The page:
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Sunday, May 1, 2016

Marcus water tower in bad shape

Thursday, April 29, 2010

MARCUS - The Marcus City Council held a special session Tuesday noon to hear an updated report on the town's water tower by Dick Frankforter, representing McGuire Iron of Sioux Falls.

This is what the underside of the dome of the Marcus water tower looks like with main pipe bringing the water up into the tank. Photo contributed
The Department of Natural Resources required an upgrade of the vent on the tower but as workers tried to situate it, nothing solid was there to attach it to in the tower. Mending a few holes just isn't enough to make the tower reliable.

The last time the tower was overhauled inside was back in 1987. It was noted that when the tower was built the pipes bringing water up to the top of the tank were put inside the tower rather than outside like most water towers had done at that time. The chlorinated water is forced up and splashes on the inside of the dome lid, which over a number of years has deteriorated the inside to a heap of rust. The dome is very thin now through wear.

Frankforter repeatedly noted that the problems are due to the design that was popular and the way things were done at that time. Sadly, putting off doing necessary repairs is not a matter of choice but of necessity for the Council. He went onto say that he didn't have a cost figure to present to the Council as so many options can vary a great deal. The inside is very rusty. Although the steel wall seams overlap, the seams were not welded closed on the inside, allowing water to get in between the sheets and thus, causing rust to form.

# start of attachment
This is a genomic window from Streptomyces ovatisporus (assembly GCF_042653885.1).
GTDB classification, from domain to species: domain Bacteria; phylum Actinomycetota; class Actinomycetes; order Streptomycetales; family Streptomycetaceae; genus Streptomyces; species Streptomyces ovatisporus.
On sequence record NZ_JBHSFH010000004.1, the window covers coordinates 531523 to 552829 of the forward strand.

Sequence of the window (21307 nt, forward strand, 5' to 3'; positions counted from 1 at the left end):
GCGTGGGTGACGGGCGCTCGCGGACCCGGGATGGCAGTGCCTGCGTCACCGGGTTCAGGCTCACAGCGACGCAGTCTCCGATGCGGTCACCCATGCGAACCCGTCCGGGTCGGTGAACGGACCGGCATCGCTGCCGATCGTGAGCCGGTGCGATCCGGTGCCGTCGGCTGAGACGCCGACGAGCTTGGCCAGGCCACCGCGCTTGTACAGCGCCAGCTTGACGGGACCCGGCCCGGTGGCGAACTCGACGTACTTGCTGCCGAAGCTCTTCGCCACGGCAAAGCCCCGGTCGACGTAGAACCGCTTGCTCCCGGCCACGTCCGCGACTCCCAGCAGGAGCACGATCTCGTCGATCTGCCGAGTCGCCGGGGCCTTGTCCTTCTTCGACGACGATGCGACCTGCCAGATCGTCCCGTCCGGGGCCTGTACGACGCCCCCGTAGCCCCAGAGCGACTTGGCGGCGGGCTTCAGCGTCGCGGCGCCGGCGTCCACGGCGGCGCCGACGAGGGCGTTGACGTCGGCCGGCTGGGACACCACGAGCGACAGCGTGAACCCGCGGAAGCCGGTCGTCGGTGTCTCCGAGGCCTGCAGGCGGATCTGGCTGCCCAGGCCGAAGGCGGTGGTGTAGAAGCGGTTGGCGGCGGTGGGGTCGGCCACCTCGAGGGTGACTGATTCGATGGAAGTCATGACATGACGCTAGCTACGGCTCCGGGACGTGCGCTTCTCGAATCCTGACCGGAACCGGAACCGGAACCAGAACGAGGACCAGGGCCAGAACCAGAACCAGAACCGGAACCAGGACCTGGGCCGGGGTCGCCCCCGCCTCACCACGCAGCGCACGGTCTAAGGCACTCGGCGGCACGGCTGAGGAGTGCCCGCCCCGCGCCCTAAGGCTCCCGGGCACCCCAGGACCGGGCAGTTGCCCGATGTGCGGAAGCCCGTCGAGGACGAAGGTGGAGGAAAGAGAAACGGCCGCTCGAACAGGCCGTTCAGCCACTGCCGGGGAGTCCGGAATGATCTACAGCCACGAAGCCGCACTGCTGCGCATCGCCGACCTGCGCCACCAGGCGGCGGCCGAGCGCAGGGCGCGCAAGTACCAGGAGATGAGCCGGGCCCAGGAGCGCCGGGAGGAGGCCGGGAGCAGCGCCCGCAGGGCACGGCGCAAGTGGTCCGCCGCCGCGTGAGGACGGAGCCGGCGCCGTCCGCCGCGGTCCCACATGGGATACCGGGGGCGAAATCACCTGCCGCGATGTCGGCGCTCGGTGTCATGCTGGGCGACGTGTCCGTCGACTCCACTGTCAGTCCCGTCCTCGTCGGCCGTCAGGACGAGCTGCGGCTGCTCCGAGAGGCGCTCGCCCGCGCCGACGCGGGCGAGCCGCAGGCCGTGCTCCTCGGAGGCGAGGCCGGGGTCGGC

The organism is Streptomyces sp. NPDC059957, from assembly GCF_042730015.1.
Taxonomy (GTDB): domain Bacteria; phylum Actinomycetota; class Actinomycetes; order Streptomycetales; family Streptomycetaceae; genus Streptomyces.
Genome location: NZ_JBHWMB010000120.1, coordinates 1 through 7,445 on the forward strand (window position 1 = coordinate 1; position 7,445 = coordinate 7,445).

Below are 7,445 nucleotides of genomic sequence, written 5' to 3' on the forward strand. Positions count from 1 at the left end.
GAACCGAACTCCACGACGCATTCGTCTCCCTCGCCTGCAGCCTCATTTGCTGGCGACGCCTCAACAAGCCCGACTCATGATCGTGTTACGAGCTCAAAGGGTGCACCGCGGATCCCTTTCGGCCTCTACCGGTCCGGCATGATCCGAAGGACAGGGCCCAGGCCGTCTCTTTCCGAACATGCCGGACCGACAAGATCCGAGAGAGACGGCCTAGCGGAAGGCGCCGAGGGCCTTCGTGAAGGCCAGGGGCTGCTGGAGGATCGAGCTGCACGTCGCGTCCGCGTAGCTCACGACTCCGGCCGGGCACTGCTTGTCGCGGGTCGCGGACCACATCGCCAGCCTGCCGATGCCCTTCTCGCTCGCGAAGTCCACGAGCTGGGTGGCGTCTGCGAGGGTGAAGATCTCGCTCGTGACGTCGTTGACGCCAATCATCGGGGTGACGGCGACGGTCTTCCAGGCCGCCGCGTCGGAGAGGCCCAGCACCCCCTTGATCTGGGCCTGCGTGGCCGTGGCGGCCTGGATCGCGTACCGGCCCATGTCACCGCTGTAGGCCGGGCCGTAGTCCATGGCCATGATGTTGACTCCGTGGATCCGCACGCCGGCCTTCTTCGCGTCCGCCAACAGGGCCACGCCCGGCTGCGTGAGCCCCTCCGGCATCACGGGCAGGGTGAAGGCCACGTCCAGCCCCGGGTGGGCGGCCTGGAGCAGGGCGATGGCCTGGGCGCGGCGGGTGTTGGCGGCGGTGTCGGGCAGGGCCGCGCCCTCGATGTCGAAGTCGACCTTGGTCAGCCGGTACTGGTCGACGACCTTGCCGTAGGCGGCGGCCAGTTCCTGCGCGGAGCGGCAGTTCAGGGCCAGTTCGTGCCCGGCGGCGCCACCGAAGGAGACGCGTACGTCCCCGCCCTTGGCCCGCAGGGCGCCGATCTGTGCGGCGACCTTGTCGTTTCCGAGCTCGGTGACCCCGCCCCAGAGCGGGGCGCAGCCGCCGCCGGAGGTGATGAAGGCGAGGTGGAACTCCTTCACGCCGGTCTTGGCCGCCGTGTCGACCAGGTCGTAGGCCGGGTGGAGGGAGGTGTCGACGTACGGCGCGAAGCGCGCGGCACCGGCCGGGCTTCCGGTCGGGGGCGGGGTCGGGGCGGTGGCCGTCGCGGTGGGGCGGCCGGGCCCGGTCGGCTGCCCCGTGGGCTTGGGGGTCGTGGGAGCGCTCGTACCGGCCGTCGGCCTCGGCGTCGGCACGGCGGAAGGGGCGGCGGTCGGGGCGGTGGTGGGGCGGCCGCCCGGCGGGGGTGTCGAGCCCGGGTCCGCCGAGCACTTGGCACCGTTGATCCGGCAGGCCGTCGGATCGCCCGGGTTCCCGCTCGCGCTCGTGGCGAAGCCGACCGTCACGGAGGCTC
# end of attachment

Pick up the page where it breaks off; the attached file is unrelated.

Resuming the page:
This is a close-up view of the over head fill assembly of the Marcus water tower, which you can see how very rusty it is and the dark spots show rust wearing the metal away. Photo contributed
The crew has been sandblasting the rust away and has come up with many holes which need repair. A stainless steel T will be put in at the top so the water doesn't splash on the dome and hit the roof. It's the forceful water coming up and hitting the top that has made much of the problem.

In the next week or two, the sandblasting will be completed and then a large washer will be installed in the top after the old one has been removed. There will be a two-foot hole in the center for the water pipe to go through. Steel sheets may be rolled up to fit the curve structure. Cranes may also be used to get the sheets to the top of the tower. The diameter of a new plate will be about 20 feet that needs to fit around the curved top. It will take three days to get the sheets up and in place, according to Frankforter.

Of course, weather will determine how quickly work can be completed. The council has been fighting about 15 years to get the water tower maintenance done at a reasonable cost, knowing the town's budget it tight. The town will get a five-year warrantee on the work.

The town has to keep on letting water run from hydrants in order to keep the pressure down. Many folks have voiced their opinion thinking it's wasteful, but Frankforter cautioned there is nothing else to do and Marcus wouldn't want the whole tower ruined.

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